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I need to copy some data from a cluster of very restricted machines through the network which currently has DNS problems (so some connections are bizarrely not working). I found that the only way to copy the data from a machine is running scp from that machine. For now the workflow is:

  1. for each machine in machines
  2. ssh machine
  3. enter password
  4. scp files destination:results
  5. enter password
  6. wait
  7. repeat forever

I'm going mad over this manual labor. I want a solution which allows me to enter the password a single time. I've searched for solutions. Most recommend installing SSH keys, but this requires the same procedure to distribute the keys. Other mention the expect program, but I don't have it on that system.

How can this be accomplished?

Update: The main machine runs FreeBSD 9 and the 100 servers run Ubuntu 12. I don't have root on any machine.

share|improve this question
Is there a different password for each machine? – terdon Apr 7 '13 at 1:52
The username and password are the same. – Ark-kun Apr 7 '13 at 1:55
What OS are you using? If linux, which distribution? – terdon Apr 7 '13 at 2:01
@terdon The main machine runs FreeBSD 9 and the 100 servers run Ubuntu 12. P.S. I don't have root on any machine. – Ark-kun Apr 25 '13 at 14:45
Make a habit of distributing your SSH public keys as soon as you receive access to any server through your life and you'll thank yourself forever. That said, when I receive access to large batches of servers at once I run: for s in $LIST_OF_SERVERS; do ssh-copy-id $s; done and put my password (plus newline) in the clipboard. Manual labor still, but goes by quiker, and, again will only need to be done once per server. – Ekevoo Aug 21 '14 at 20:11

I will assume that these are all Linux hosts and that you have root access to them. I will also assume that they are using apt for package management, but it is easy to apply this solution with yum or pacman or any other package manager.

As far as I know, ssh offers no way of specifying a password on the command line so first you will need to install sshpass on your local machine:

sudo apt-get install sshpass

This will allow you to pass the password as a command line argument:

sshpass -p '<password>' ssh user@server

Now, create a file with all the IPs you are interested in, one per line. You can parse this file to install sshpass on each remote machine. If your password is foo and you are connecting as root, you can do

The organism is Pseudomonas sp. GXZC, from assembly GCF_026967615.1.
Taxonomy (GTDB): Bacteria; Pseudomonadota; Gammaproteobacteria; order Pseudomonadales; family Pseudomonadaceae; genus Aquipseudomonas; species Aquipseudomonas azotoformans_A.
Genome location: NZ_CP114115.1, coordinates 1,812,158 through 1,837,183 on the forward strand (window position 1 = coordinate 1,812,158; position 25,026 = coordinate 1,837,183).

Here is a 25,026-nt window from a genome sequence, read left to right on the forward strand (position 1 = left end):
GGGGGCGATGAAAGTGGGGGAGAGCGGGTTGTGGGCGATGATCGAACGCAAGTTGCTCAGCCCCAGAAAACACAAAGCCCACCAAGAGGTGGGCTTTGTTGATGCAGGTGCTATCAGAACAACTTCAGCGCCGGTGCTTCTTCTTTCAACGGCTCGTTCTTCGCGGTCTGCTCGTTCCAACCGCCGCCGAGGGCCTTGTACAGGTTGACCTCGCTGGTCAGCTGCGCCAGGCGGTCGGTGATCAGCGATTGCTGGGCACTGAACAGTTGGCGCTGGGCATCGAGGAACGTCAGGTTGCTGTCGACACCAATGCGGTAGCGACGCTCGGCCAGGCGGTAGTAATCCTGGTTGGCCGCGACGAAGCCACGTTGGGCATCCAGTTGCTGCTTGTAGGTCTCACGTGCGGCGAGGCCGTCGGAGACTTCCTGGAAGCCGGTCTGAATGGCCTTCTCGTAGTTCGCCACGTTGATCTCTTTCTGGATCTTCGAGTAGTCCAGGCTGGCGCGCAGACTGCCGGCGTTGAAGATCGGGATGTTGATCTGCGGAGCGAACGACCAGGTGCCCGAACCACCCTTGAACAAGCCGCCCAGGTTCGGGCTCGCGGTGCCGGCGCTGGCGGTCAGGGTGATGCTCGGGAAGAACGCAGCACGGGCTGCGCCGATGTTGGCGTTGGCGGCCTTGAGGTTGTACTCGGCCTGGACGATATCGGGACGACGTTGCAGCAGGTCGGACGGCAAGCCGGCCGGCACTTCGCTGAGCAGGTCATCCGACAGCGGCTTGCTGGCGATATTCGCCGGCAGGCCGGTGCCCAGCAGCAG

while read ip; do 
 sshpass -p 'foo' ssh root@$ip "apt-get install sshpass"; 
done < ips.txt

sshpassis now installed on each server. Now, go through the servers again, and copy your files. If you are copying as root and the root password for your destination is bar, do this:

while read ip; do 
 sshpass -p 'foo' ssh root@$ip "sshpass -p 'bar' scp files dest:/results/"; 
done < ips.txt

You can also use sshpass to copỳ your key files and --as long as you've used an empty passphrase-- allow passwordless access so you don't have this problem next time around:

while read ip; do 
   sshpass -p 'foo' ssh root@$ip \
      "sshpass -p 'bar' ssh-copy-id -i ~/.ssh/ root@destination";
done < ips.txt

Once that is done, you will be able to copy the files over using:

while read ip; do ssh root@$ip "scp files dest:/results/"; done < ips.txt
share|improve this answer
Sorry, haven't noticed your answer. My problem is that I didn't have root on any machine. The main machine had FreeBSD 9 and the 100 servers had Ubuntu 12. – Ark-kun Apr 25 '13 at 14:44
@Ark-kun that's a problem. You could simplify things by running the scp from your machine, that way at least you won't need to ssh: scp user@ip:/remote/path /local/path. Then, if you copy your password to the clipboard you can just middle click 100 times to enter the password. – terdon Apr 25 '13 at 14:51
At that time I couldn't run scp from the main machine because of some strange DNS-related problems. It only worked the other way. Thatnks for the suggestion. Does sshpass really require root? – Ark-kun Apr 25 '13 at 14:58
@Ark-kun no, only to install it the first time. – terdon Apr 25 '13 at 15:14
I meant "Can your proposed solution be used without having root anywhere?" What if I build sshpass from source and skip the package manager? I guess no. – Ark-kun Apr 25 '13 at 21:31

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